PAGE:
Are you a French Bulldog fancier or historian?
If you are neither, you would be forgiven for not knowing the name, George R. Krehl. The man, a significant figure in the breed in the 19th century, was known in particular for his extensive research into the origins of the breed. Sadly for George, his conjecture proved to be quite wrong. He had theorized that the Frenchie originated in France where it had descended from the Burgos dog and the Dogue de Bordeaux and was “bantamised” into the modern toy bulldog, but his idea wasn’t supported by facts, and was later disproved. The fact is that the foundation of the modern French Bulldog was found in England where breeders had developed a smaller, lighter, toy-size version of the Bulldog. These small Bulldogs, especially popular with lace-making artisans, emigrated with their owners to the North of France after the Industrial Revolution had shut down their shops. In France, breeders continued to develop a distinctly “French” type, and here our story ends for reasons of space. Needless to say we’ve skipped over a lot of detail which you can read here. In this post, we want to touch upon George R. Krehl’s influence in another breed, the Irish Terrier.
Early Irishmen didn’t keep much in the way of records about the dogs they bred, more keen as they were on getting good working dogs, not on building pedigrees. As a result, the Irish Terrier’s origins are not thoroughly documented, and all that anyone knew with any reasonable certainty was that the breed had been in Ireland for a long time. George expanded upon this in 1881 when he contributed to Vero Shaw’s book, The Illustrated Book of the Dog. He wrote, “The Irish Terrier is a true and distinct breed, indigenous to Ireland and no man can trace its origin which is lost in antiquity . . . ”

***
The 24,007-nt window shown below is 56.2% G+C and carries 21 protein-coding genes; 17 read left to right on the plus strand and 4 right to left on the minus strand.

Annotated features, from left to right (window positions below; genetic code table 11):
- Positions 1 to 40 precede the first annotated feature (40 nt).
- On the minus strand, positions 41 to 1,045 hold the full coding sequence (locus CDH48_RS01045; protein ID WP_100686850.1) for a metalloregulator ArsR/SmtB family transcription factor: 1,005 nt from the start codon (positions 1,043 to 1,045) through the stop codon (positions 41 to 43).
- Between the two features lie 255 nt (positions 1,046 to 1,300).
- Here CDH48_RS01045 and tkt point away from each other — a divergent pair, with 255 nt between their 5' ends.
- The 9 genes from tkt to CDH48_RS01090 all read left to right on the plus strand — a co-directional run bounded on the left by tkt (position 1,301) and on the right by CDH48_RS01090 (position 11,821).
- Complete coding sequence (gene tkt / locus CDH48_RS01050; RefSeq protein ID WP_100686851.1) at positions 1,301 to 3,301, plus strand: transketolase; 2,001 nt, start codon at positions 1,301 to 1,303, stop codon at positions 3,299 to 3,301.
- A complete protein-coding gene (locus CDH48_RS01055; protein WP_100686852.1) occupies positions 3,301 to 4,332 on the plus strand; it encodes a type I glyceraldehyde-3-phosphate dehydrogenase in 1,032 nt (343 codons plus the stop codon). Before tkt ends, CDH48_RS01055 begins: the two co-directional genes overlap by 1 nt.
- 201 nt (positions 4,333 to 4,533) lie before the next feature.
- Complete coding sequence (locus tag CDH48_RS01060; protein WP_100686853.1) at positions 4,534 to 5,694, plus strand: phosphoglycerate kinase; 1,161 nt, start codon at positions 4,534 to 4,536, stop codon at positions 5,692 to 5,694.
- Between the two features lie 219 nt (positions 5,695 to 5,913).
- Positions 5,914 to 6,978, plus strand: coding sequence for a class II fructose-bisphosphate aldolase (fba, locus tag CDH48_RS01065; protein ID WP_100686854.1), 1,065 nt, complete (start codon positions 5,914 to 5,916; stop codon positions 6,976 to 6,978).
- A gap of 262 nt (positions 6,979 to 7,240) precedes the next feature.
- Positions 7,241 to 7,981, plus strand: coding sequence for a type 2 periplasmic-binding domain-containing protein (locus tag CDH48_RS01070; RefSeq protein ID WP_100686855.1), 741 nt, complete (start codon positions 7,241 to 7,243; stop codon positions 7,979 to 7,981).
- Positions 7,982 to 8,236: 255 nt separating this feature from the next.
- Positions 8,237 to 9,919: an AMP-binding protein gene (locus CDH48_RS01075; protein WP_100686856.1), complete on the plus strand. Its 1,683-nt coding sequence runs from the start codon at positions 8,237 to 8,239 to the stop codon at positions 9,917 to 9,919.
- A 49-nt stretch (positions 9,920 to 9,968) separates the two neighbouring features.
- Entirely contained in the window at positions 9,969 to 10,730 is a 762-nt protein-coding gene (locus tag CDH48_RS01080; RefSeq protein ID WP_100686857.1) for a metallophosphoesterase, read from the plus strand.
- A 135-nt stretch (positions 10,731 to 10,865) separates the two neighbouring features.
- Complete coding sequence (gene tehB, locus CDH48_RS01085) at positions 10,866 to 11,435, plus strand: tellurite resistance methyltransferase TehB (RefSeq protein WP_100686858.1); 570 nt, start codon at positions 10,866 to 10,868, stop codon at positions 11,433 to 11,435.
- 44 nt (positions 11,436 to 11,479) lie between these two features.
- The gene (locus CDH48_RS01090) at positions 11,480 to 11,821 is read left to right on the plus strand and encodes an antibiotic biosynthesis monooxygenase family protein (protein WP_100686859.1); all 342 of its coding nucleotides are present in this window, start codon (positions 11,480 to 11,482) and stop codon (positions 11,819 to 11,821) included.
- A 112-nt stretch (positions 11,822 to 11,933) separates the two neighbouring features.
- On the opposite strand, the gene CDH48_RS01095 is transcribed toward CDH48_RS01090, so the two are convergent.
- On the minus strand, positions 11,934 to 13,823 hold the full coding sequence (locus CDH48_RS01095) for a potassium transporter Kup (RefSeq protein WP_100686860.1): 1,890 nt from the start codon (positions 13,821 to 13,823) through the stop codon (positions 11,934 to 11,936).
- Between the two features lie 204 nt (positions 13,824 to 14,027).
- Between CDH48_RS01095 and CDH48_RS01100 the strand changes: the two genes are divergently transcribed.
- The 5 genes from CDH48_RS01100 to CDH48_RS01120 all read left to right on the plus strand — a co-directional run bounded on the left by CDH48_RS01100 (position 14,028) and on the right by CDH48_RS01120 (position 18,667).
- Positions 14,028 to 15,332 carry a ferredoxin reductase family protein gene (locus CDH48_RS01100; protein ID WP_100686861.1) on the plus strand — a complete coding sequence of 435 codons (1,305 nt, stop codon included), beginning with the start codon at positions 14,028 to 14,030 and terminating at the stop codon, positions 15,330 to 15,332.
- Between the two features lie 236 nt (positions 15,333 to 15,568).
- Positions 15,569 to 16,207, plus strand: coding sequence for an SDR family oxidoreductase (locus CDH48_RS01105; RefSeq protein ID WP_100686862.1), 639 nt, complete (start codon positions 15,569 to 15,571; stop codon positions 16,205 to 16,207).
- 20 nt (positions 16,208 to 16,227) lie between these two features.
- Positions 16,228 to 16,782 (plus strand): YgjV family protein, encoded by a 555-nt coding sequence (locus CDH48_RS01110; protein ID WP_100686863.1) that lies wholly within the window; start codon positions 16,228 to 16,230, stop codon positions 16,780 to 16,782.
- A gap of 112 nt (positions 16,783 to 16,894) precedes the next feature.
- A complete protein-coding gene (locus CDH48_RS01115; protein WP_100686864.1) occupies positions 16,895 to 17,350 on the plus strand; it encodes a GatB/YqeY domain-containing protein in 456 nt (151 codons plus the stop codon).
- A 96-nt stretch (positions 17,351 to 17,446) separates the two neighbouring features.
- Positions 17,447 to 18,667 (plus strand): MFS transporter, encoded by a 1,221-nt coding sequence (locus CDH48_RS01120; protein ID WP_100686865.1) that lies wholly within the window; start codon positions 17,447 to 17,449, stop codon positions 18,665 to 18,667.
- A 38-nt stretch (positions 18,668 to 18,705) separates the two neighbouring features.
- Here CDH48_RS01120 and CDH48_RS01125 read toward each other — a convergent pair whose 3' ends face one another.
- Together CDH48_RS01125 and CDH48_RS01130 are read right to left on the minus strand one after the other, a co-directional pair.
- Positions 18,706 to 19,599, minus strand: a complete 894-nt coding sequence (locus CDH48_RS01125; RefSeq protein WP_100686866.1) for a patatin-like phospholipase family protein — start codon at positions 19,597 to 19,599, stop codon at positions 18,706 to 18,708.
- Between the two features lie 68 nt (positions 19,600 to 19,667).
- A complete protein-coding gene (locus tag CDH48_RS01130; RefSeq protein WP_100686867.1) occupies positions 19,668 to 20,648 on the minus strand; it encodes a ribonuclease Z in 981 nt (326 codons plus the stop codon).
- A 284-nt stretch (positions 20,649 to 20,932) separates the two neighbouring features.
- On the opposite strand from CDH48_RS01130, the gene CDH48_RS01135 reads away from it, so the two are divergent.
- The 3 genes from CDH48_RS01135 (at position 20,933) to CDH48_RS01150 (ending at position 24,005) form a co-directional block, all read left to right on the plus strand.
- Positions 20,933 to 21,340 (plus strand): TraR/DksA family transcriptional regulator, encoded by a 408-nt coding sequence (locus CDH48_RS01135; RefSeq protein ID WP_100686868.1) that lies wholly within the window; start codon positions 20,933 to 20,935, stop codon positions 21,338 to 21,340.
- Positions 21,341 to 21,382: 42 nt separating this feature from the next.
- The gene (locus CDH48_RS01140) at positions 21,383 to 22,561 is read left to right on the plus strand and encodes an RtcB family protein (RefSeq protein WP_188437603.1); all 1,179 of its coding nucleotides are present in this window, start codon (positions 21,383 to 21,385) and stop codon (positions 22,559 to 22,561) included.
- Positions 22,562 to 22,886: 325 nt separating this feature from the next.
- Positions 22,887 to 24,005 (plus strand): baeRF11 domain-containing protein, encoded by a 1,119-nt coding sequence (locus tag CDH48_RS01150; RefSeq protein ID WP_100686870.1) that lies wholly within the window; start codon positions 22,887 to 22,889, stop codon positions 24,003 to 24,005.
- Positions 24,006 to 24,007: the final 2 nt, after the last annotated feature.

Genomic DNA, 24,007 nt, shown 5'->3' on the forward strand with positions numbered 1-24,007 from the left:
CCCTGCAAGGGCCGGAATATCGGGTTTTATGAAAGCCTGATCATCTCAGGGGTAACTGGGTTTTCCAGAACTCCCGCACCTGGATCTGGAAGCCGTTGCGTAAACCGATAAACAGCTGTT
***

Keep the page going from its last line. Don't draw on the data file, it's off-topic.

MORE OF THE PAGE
If anyone doubted him at the time, we don’t know about it. George R. Krehl was a judge, breeder, exhibitor, and considered an expert on the breed. He was the editor of the “Stock-Keeper Journal,” the Vice President of the Irish Terrier Club in England, and instrumental in establishing the Irish Terrier as an original breed, this countering the notion that the “red devil” was a composite dog. Admittedly, consistency was not the breed’s strong point in those days. but by most accounts, George and other breeders made significant progress in a relatively short time to establish consistent breed type. We came across an anecdote that underscores George’s influence. As the story goes, an Irish Terrier named “Stinger” had won a competition, but George thought Stinger lacked correct type and was, “full of Scotch Blood,” an anathema to Irish breeders. George thought a different dog should have won, a Irish owned by George Jamison’s dog, “Sport.”
Shoulder shrug. Dog people (written with a grin).
Still, a commitment to maintaining the distinctiveness of a breed, in this case, the Irish Terrier breed, can inspire passion, and in William Secord’s book, Dog Painting: A history of the dog in art,” George is credited with having made the breed more popular in the 1870s. He even presented Queen Victoria with several Irish Terriers.
Victoria had a fondness for several of the dogs who wore collection boxes on their backs to collect for charity, and her special favorite was ‘Tim’ an Irish Terrier whose “beat” was Paddington Station. Sources say that Tim would bow gracefully to the Queen each time she put a gold sovereign into his collection box.
We start back where we started by suggesting that anyone wanting to learn more about George R. Krehl and the French Bulldog read this.
Image: Irish Terrier from the Dogs of the World series for Old Judge Cigarettes issued by Goodwin & Company. It is part of the Jefferson R. Burdick Collection, Gift of Jefferson R. Burdick and appears here under the Creative Commons CC0 1.0 Universal Public Domain Dedication.